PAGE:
MONTREAL — The Montreal Impact reached a deal with 2019 MLS SuperDrat second-round pick Amar Sejdic. Selected 34th overall by the Impact, Sejdic reported to training camp and finally signed on Tuesday morning.
“I knew a month ago that the offer was on the table, but now that it’s finally pen to paper and it’s sticking, it makes me very proud,” Sejdic said. “It makes my family very proud and it continues to make me want to work harder,”
Impact coach Remi Garde rejoiced at having locked down his draft selection, stating that “it was important” that the deal was finalized.
“I told him, he knows that there are a steps to go through,” Garde said. “There are other young players that have been in the squad for a few months now so it’s up to him to do the maximum for the rest.”
Sejdic is aware that the Impact midfield is crowded at the moment. The 23-year-old relished the idea of competing to get a spot on the 18-man roster. The fellow midfielder he would prefer to model his game after is Saphir Taider.
“We definitely have a similar playing style. He is a defensive, attacking midfielder in both sense, but he has a creativity,” Sejdic said. “He could see the passes that I could see as well so definitely for me it’s just to learn from him, understand his tendencies and his movement on and off the ball. If I can apply that to my game I think I’ll be a pretty good player.”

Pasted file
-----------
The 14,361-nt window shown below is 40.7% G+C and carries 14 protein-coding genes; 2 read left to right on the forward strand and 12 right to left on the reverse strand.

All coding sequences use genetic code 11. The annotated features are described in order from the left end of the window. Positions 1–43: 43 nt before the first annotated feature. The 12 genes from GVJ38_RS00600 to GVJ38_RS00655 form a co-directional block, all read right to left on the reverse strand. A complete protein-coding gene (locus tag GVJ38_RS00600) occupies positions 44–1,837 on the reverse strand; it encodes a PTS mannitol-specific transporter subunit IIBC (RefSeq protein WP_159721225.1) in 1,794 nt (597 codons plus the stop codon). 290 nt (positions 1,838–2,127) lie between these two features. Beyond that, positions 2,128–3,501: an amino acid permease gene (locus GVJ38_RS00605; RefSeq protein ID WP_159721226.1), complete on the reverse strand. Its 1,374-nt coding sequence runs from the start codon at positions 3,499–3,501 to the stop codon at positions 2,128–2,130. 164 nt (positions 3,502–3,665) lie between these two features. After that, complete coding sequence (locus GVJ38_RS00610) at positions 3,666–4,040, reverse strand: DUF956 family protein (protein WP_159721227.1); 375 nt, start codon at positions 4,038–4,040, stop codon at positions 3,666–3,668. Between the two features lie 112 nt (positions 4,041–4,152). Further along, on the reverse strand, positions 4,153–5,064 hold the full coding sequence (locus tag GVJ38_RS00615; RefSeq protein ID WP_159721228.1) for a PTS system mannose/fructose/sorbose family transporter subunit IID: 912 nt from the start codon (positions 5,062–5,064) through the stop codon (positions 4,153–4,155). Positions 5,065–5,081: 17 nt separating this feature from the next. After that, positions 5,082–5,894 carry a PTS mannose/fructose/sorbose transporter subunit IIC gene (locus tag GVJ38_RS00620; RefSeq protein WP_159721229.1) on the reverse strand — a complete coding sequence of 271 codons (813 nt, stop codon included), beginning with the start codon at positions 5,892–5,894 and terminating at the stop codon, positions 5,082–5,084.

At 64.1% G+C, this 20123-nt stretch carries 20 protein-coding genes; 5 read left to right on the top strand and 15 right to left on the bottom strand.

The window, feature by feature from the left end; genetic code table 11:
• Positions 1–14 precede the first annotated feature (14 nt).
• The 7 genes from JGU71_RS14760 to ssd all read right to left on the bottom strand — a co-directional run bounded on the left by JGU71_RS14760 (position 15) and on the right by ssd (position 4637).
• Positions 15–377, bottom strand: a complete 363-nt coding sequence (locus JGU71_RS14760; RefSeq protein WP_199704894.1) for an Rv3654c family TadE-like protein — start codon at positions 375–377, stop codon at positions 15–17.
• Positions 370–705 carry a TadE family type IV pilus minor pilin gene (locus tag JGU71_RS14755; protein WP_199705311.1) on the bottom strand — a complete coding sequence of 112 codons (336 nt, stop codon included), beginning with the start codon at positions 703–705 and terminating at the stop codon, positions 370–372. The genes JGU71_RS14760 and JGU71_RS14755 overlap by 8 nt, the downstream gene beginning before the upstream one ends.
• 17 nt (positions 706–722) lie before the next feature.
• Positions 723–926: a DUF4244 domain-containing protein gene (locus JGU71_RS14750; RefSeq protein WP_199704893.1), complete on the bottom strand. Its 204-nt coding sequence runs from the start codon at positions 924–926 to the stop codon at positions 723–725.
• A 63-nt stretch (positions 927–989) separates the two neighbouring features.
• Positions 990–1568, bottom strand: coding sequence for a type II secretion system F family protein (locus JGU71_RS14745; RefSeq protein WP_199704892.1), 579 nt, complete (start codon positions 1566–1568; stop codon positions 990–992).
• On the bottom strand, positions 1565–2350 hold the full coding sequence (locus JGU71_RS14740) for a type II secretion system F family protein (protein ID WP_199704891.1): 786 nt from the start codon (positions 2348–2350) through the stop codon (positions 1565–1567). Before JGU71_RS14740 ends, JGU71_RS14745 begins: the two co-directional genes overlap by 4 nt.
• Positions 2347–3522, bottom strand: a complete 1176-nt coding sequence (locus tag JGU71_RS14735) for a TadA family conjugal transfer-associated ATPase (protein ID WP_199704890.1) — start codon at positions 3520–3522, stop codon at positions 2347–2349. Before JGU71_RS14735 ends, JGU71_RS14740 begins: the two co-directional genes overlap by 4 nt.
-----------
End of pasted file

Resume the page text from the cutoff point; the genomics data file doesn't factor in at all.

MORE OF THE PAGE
Emile Legault: A deal on the way?
Emile Leagult is now the only player from training camp that has yet to sign a deal.
The 18-year-old defender reported to training camp after leaving the AJ Auxerre academy in France. Garde and the Impact have been looking at ways to sign Legault, but hit roadblocks with the French club.
“We need to find an agreement with them because they have youth product rights which, in Europe, are pretty high,” Garde said. “We need to find a solution that is a win-win for the player and both clubs.”
The Impact remain interested in signing the Canadian youth international, but Garde stressed that a solution must be found for the sake of the player.
“There are people working on this that are more competent than I am, but it isn’t a question to tweak rights that Auxerre has or could have,” Garde said. “He spent four years there so he received good training. They didn’t want to keep him so to what point can we play with the sporting future of a young man with a good state of mind. I think that it’s in everyone best interest to find the best solution pretty quickly.”